- If i’m signed in a Label do they have Health Insurance for me?If you are signed to a major label or a subsidiary, you may qualify for health insurance though AFTRA. This applies to “royalty artists” as well as session vocalists, and the plan also covers families, not just individuals The American Federation of Musicians (AFM), a union for working musicians, also offers any array of plans for union members.
- Is substance abuse, Legal or illegal covered in Health Insurance?Unless your band includes your spouse or other legal dependents or is registered with the state as a business, each band member will need to shop and apply for their own health plans
- If I am married to one of my band mates, does that change how we should get health insurance?Â What if I have a child?Individual and Family health insurance is a type of health insurance coverage that is made available to individuals and families, rather than to businesses or organizations. If you are married to a band mate, you can apply for a family plan.
- Is it cheaper to get health insurance if I do not smoke? How do they know if I do or don’t?
Yes it may be, there are health insurance deals that charge a higher rate to smokers as they are willingly putting their life in a substance use.
- If a Band member Leaves or the band breaks up does that affect insurance?
Unless your band is registered as a business and you were all covered under a group health insurance plan, your band breaking up would not affect your coverage, if a band member leaves, only the band member loses coverage.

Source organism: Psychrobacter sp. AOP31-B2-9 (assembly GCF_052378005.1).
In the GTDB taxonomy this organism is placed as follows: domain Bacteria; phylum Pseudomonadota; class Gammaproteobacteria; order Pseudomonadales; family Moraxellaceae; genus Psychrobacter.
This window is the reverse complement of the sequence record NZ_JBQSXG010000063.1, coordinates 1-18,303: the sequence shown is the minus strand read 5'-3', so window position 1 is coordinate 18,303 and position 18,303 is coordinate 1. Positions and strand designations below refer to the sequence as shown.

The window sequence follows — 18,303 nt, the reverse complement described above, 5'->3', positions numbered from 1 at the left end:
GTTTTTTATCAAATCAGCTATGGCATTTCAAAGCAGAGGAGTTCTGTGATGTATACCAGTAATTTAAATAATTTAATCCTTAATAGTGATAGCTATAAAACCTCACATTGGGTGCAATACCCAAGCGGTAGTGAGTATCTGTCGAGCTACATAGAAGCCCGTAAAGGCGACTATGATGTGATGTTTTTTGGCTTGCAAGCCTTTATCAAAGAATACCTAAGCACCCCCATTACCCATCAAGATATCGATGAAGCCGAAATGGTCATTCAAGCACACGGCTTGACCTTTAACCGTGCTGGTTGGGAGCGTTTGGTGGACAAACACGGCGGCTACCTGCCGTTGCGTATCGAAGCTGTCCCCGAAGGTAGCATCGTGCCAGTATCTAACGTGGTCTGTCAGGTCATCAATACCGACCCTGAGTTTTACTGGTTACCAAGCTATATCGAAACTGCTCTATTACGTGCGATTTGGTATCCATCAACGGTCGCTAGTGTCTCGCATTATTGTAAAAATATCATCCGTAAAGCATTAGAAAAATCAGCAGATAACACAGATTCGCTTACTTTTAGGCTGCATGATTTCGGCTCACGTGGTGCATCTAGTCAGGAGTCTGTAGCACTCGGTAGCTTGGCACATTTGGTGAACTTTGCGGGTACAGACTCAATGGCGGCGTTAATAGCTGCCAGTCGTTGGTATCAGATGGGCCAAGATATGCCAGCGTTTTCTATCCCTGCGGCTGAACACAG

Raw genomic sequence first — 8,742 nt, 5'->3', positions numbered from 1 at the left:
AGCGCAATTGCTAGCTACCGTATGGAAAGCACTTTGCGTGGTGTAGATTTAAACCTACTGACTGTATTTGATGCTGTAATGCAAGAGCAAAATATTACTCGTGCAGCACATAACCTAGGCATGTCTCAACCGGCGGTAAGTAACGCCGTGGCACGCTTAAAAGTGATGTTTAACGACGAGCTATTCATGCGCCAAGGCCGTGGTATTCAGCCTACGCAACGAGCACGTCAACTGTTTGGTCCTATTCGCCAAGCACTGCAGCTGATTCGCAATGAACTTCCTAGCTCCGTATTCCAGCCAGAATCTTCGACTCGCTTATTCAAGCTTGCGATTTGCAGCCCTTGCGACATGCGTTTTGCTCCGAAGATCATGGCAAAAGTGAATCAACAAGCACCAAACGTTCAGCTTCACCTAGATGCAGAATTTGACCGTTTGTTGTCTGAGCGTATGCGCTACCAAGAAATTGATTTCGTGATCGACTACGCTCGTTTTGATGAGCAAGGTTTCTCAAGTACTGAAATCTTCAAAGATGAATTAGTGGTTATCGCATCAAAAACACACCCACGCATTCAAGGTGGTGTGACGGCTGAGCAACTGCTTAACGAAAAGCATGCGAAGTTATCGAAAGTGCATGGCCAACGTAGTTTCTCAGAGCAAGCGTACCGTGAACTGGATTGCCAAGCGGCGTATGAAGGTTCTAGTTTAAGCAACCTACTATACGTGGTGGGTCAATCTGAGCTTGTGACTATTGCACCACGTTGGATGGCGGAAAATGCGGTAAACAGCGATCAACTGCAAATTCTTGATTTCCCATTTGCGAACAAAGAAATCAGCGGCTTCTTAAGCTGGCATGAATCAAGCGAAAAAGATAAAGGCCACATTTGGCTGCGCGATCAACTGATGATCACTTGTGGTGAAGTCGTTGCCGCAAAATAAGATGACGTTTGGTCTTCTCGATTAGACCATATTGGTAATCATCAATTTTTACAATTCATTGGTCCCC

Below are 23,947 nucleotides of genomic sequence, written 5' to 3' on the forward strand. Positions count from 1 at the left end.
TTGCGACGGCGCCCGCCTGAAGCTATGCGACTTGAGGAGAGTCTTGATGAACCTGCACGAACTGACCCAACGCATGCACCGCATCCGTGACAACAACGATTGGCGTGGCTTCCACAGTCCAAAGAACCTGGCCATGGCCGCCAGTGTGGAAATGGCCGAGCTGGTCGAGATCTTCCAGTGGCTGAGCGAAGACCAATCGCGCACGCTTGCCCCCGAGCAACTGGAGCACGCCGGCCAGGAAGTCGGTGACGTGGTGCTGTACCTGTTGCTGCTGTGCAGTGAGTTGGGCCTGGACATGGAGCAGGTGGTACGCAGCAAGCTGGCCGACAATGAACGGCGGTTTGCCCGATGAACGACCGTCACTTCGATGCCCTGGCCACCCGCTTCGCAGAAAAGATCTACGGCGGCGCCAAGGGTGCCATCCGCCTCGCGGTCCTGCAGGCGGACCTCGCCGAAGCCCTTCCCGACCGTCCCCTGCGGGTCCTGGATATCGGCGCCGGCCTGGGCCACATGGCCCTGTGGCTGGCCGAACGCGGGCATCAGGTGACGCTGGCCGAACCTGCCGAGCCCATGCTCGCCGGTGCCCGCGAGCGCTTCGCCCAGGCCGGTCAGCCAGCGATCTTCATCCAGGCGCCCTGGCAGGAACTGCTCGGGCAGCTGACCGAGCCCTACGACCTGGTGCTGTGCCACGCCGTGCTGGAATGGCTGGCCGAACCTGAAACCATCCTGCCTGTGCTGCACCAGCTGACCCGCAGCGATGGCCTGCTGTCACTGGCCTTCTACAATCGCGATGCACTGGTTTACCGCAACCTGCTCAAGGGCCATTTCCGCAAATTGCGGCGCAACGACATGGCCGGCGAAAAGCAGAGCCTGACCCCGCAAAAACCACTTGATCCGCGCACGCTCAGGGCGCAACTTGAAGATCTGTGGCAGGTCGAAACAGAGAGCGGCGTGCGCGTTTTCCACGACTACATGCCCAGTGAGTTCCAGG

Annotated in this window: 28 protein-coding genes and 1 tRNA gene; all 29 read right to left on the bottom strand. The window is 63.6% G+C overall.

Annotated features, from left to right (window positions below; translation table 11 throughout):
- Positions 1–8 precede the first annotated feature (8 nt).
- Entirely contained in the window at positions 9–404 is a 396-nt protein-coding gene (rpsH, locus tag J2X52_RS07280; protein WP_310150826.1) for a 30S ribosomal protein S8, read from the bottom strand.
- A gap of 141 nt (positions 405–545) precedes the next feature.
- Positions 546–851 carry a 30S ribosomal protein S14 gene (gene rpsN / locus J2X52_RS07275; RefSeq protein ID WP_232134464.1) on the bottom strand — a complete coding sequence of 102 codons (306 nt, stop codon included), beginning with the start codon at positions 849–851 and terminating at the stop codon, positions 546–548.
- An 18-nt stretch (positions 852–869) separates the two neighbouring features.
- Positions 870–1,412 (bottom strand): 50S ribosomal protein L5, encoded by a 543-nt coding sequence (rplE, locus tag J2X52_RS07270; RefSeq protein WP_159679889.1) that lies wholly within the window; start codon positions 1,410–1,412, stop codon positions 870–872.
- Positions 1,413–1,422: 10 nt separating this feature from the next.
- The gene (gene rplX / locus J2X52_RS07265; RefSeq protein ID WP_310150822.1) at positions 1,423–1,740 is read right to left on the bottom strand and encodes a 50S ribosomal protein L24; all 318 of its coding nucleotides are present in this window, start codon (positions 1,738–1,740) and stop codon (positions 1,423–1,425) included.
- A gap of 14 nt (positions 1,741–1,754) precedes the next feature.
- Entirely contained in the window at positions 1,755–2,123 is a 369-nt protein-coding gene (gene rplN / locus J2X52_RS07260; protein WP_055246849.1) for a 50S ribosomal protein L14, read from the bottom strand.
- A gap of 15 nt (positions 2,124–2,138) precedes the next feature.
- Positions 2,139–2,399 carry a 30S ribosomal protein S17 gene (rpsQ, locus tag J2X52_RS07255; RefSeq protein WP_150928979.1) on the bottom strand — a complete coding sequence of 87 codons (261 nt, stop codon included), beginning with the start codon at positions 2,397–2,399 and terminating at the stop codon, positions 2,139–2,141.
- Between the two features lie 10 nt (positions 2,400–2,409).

- Minimum number of people required to be in a band for insurance plan?
Minimum of 2-3 members.
- What if I get an STD on the road? Am I covered? Does it stay confidential?
Your coverage will depend on what type of plan you have. Most PPOs cover you out of network in case of illness or injury. The Federal HIPAA law protects the privacy of your medical information.
- What if I’m or my band is in a car crash while touring or on the way to a gig?
All health insurance plans have some level of hospital service coverage. When you are shopping for health insurance plans, check the details on what each plan covers. Another important point to consider is how high the plans deductible is because you will likely have to pay it before health insurance benefits begin. In the case of a car accident, it is possible that the automobile insurance company will end up paying some of the medical charges.
As an artist and as a professional individual having a good health insurance plan is of the essence, remember it is your health here what we are talking about, taking good care of it and having a good back up in case of any emergency through an insurance plan is without a doubt a way to go.
Many artists or live performers in the artistic media learn this the hard way, we do insist you do not do the same! We wish you the best of luck finding the one that suits you the best!